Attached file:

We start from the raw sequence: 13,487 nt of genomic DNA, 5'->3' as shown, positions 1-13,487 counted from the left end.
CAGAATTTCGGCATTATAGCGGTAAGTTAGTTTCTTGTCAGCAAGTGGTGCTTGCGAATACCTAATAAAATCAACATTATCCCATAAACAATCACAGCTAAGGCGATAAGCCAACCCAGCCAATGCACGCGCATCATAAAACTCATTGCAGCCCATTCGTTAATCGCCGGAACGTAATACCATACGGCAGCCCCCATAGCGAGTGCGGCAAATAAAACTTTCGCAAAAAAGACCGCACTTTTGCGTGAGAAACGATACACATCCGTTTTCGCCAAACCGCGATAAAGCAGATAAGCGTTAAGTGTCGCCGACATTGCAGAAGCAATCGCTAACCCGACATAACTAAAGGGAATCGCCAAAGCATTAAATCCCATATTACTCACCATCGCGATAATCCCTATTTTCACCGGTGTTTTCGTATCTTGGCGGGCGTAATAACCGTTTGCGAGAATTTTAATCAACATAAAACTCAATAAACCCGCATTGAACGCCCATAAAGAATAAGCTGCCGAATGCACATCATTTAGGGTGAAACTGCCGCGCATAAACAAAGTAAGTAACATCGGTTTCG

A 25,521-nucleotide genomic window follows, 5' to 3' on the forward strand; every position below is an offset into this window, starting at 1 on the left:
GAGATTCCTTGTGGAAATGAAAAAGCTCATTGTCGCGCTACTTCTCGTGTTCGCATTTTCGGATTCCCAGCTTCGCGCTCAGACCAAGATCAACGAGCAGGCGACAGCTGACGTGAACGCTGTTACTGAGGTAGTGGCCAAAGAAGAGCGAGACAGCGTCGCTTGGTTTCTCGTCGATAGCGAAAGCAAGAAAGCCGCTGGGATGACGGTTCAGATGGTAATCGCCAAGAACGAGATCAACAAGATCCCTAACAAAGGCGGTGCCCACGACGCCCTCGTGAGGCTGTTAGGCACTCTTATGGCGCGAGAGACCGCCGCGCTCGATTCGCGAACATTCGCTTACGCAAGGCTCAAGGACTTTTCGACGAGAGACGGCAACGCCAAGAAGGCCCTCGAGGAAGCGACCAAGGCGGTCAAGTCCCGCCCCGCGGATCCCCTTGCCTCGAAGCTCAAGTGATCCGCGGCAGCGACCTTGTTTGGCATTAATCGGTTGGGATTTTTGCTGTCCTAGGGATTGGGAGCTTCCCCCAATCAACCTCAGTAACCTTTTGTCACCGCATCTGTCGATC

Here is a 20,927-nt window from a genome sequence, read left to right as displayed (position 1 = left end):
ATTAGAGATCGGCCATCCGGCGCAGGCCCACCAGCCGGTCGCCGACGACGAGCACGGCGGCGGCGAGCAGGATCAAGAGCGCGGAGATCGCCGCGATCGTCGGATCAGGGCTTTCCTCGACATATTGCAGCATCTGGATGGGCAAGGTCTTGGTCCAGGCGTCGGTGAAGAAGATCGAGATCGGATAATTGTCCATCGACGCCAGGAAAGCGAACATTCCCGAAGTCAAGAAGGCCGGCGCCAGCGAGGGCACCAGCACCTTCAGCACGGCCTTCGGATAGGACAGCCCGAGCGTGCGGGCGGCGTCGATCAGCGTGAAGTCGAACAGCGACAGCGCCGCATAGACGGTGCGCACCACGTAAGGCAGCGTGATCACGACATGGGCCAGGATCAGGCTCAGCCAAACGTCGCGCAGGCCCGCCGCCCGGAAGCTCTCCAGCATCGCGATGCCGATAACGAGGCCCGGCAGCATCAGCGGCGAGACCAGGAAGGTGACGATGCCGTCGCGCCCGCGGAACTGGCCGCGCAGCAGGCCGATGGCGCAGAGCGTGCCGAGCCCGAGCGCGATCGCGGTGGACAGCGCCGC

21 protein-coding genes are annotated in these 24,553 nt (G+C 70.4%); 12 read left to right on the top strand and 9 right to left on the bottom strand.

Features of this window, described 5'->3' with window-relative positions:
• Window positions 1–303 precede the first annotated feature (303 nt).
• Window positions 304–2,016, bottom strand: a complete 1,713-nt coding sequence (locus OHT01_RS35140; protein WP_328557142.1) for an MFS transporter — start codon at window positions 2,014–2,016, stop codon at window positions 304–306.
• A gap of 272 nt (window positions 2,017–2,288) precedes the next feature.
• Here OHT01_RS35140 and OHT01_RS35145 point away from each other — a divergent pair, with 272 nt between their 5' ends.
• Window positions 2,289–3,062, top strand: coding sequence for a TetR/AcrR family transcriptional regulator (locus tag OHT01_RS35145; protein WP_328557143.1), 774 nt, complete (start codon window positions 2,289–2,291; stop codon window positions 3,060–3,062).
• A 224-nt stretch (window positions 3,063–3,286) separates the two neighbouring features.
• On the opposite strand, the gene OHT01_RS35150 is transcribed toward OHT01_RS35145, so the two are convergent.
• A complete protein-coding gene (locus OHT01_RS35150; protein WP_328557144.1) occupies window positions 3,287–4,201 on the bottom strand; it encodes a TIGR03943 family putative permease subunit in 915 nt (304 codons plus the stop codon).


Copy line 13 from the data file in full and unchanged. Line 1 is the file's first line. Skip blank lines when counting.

• Window positions 2,289–3,062, top strand: coding sequence for a TetR/AcrR family transcriptional regulator (locus tag OHT01_RS35145; protein WP_328557143.1), 774 nt, complete (start codon window positions 2,289–2,291; stop codon window positions 3,060–3,062).